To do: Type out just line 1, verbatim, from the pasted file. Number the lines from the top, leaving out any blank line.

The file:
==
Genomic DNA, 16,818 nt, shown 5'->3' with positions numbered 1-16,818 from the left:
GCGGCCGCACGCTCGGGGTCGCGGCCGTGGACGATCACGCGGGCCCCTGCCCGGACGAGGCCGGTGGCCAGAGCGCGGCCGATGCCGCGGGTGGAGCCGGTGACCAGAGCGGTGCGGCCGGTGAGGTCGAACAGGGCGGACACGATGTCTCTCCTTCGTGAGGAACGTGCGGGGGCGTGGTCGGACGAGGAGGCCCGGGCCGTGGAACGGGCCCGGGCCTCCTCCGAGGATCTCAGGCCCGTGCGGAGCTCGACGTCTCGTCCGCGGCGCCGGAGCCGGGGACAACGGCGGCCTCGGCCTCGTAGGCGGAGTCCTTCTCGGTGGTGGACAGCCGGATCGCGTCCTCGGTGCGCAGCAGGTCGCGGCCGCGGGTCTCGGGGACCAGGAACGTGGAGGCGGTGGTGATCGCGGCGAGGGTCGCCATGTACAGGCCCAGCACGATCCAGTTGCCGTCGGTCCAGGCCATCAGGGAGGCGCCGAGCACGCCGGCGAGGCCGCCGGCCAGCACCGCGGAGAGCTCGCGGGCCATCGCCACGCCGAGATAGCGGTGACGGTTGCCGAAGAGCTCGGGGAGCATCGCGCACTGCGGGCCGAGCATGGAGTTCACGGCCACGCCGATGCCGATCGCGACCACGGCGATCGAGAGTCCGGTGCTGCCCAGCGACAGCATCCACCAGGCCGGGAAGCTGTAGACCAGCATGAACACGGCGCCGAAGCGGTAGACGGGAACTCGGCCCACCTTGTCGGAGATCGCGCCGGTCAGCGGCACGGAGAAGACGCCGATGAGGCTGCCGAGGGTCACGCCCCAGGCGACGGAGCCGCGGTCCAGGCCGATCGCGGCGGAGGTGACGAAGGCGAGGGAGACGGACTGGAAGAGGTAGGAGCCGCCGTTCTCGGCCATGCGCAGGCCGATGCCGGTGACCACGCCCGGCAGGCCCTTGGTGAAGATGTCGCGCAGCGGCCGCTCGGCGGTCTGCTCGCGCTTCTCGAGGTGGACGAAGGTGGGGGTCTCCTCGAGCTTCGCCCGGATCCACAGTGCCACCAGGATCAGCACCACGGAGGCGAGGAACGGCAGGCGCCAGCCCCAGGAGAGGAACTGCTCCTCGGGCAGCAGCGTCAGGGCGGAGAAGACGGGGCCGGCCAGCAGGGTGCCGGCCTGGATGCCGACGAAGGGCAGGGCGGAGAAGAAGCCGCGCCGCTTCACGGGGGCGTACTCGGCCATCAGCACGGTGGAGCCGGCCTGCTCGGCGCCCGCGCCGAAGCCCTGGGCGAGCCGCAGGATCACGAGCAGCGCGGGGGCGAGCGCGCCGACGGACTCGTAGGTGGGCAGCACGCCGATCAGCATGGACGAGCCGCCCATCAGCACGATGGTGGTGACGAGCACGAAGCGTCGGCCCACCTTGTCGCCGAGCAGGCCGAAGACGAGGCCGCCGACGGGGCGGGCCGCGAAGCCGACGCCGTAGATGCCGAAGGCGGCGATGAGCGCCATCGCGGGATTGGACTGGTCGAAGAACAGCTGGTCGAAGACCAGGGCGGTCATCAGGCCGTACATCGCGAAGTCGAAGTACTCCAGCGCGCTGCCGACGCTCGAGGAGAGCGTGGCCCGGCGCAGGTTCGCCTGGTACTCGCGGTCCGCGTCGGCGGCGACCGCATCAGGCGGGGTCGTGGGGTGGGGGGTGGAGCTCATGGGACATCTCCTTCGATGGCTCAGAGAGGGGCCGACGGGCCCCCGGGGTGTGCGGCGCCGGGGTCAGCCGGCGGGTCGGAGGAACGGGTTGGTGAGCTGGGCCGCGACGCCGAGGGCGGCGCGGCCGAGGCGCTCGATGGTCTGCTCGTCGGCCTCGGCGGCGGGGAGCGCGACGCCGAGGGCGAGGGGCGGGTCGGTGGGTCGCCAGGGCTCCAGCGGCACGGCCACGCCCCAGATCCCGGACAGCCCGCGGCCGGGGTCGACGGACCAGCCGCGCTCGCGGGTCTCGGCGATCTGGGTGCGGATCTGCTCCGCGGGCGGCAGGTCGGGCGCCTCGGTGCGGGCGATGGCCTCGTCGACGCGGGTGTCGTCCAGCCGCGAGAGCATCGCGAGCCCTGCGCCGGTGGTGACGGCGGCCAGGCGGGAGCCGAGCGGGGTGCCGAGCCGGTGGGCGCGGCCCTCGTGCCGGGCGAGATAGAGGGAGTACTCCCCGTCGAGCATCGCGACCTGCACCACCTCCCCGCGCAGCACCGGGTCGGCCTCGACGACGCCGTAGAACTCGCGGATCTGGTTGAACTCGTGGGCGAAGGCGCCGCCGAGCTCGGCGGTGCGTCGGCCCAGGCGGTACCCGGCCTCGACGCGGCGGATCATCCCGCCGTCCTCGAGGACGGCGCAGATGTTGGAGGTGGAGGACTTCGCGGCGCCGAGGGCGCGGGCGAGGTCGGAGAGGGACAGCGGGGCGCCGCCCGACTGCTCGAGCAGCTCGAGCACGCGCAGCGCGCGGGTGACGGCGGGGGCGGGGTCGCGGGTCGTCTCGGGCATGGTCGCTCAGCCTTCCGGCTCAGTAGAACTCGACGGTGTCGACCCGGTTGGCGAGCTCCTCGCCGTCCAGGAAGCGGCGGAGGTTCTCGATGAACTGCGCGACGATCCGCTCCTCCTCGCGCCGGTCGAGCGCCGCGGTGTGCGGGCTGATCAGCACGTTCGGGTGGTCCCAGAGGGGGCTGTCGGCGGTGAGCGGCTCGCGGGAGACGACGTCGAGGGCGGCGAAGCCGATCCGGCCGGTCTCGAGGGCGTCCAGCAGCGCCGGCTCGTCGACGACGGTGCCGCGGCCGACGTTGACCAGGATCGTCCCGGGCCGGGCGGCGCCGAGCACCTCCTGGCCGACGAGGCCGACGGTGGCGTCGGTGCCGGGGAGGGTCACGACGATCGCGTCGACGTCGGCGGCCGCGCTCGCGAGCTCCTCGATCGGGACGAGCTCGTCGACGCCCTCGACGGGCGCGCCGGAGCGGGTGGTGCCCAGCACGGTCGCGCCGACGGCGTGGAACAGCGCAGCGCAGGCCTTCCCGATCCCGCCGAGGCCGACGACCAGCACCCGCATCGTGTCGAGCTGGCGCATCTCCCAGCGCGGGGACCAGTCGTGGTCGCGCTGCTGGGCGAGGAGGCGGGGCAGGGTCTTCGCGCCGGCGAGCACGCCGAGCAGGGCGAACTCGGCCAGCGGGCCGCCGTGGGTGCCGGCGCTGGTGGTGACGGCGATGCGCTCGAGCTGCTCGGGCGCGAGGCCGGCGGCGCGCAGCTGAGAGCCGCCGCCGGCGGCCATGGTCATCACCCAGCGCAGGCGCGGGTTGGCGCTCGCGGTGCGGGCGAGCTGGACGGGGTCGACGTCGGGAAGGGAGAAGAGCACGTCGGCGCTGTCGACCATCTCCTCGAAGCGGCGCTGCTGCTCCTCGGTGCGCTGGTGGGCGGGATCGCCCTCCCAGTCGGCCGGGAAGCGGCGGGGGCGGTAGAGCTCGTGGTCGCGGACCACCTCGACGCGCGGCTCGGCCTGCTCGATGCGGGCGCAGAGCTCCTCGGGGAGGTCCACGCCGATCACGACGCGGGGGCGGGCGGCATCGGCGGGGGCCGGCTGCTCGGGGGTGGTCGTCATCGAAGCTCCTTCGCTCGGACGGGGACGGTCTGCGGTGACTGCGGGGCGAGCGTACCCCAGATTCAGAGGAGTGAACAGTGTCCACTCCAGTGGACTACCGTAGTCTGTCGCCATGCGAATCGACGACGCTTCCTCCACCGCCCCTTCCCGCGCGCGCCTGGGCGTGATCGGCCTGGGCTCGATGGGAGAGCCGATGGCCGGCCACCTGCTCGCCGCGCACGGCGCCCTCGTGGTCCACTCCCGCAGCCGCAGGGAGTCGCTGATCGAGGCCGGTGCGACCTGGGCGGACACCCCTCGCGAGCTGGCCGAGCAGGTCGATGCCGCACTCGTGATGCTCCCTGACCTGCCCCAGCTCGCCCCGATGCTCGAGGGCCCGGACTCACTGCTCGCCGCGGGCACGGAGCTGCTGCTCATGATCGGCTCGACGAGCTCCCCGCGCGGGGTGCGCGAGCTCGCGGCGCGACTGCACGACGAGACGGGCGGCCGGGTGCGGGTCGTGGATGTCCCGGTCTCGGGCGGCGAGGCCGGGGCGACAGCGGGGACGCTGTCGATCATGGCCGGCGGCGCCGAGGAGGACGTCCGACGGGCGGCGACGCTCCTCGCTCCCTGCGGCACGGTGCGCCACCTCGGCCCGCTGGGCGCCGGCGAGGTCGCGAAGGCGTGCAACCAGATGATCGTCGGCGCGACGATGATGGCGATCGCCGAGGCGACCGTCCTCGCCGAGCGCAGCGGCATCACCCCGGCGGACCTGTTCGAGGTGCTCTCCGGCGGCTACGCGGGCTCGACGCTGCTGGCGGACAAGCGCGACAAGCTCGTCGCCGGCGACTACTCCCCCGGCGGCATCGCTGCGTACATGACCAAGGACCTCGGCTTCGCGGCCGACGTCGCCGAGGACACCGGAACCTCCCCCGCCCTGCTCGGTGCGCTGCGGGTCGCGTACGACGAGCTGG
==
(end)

Genomic DNA, 16,818 nt, shown 5'->3' with positions numbered 1-16,818 from the left: